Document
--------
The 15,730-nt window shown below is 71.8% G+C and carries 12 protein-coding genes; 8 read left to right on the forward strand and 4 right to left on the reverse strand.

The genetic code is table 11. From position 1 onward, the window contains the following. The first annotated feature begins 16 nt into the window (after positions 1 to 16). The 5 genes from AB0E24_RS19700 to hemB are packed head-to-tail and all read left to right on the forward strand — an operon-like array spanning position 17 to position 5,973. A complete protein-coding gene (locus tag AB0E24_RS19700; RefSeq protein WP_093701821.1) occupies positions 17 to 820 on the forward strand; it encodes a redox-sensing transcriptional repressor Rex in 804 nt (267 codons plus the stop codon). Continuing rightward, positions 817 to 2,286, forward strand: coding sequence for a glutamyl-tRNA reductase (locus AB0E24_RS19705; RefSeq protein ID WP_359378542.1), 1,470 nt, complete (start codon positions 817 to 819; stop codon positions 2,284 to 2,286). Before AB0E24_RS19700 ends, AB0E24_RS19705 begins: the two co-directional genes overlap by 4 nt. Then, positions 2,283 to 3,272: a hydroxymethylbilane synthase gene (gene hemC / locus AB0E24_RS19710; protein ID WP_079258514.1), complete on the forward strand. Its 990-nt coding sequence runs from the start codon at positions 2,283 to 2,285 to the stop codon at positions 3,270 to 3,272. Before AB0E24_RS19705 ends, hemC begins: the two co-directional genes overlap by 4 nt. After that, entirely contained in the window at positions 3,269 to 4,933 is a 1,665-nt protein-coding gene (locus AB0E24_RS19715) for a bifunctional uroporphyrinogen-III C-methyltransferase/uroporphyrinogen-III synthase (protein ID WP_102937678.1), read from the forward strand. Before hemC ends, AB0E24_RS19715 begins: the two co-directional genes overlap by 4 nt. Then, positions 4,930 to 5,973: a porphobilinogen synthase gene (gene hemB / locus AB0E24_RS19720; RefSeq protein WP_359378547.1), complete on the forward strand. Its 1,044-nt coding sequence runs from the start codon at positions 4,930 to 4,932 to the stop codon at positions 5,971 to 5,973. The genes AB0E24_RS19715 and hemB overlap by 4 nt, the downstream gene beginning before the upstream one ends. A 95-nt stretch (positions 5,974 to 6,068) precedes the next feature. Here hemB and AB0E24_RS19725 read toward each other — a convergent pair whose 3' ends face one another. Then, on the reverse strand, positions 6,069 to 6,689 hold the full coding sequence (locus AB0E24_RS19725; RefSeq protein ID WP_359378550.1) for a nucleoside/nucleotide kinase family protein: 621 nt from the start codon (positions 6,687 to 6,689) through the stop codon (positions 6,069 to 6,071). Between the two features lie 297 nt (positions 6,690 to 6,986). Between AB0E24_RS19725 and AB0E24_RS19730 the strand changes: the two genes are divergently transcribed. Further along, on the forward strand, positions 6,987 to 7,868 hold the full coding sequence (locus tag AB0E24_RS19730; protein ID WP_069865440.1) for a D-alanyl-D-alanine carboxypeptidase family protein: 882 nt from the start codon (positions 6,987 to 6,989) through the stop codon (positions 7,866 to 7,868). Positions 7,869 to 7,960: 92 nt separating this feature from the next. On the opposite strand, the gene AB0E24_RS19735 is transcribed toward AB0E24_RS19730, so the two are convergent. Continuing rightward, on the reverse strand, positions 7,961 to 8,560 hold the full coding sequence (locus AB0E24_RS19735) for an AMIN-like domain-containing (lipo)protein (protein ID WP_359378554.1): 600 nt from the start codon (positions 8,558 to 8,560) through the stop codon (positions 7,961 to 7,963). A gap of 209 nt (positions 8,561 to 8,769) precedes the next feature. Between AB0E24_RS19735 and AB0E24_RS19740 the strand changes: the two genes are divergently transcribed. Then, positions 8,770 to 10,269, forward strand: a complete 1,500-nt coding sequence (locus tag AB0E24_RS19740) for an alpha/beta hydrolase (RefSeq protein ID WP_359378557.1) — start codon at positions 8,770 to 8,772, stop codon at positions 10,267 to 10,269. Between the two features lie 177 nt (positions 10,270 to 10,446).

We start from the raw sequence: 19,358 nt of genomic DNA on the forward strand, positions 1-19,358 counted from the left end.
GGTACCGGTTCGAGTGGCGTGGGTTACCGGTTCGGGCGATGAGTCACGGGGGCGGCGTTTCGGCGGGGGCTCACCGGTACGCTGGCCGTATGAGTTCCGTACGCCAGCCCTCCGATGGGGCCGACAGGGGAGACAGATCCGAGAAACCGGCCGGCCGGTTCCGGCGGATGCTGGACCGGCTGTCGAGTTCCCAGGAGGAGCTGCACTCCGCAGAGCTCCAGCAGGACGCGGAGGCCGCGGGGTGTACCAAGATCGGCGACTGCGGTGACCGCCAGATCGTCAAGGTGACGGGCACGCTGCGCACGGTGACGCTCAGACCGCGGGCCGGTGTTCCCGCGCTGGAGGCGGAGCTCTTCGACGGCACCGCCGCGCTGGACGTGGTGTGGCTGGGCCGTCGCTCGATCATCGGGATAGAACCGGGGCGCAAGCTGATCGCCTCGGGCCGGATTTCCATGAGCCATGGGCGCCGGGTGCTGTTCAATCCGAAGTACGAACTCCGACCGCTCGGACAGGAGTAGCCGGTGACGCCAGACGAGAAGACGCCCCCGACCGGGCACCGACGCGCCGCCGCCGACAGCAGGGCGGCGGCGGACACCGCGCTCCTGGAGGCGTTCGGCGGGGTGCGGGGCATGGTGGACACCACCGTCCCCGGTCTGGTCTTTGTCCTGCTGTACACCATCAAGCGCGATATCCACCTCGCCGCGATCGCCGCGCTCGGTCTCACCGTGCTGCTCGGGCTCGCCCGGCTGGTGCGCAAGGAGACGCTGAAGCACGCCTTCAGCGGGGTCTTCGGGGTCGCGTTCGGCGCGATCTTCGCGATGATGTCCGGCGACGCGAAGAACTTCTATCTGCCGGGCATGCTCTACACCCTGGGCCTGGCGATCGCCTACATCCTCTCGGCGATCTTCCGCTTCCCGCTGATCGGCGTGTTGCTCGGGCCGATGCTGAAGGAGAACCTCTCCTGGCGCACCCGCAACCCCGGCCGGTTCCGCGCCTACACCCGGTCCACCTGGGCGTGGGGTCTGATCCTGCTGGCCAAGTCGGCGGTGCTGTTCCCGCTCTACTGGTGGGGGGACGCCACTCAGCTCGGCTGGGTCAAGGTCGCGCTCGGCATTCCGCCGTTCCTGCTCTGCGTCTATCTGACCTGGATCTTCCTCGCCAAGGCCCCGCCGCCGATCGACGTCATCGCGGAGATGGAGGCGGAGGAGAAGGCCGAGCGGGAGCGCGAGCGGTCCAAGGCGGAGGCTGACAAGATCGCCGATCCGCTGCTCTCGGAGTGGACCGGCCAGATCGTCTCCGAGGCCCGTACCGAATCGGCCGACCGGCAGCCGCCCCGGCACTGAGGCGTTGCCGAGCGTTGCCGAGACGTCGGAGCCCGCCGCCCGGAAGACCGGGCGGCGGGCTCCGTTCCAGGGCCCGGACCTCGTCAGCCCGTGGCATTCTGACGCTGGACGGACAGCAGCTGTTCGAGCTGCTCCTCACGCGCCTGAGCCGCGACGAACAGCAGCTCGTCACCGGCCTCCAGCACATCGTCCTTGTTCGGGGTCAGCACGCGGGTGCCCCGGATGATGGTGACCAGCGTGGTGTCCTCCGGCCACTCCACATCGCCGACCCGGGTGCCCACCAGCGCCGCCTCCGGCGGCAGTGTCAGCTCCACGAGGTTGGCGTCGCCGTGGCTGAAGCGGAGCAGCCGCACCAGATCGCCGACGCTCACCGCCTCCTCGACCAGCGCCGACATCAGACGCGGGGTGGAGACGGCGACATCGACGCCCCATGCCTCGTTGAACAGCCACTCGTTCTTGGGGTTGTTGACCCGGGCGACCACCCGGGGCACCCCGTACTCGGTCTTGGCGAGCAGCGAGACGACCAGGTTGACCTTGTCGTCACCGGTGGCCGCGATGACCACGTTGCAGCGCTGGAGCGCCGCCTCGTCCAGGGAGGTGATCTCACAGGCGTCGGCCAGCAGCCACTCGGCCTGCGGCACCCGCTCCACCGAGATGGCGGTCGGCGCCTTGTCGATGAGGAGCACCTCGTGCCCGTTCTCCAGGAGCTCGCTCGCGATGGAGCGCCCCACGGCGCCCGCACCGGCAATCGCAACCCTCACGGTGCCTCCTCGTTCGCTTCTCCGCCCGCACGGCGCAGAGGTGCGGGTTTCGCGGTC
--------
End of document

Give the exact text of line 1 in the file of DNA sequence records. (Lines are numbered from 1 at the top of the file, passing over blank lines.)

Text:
The 15,730-nt window shown below is 71.8% G+C and carries 12 protein-coding genes; 8 read left to right on the forward strand and 4 right to left on the reverse strand.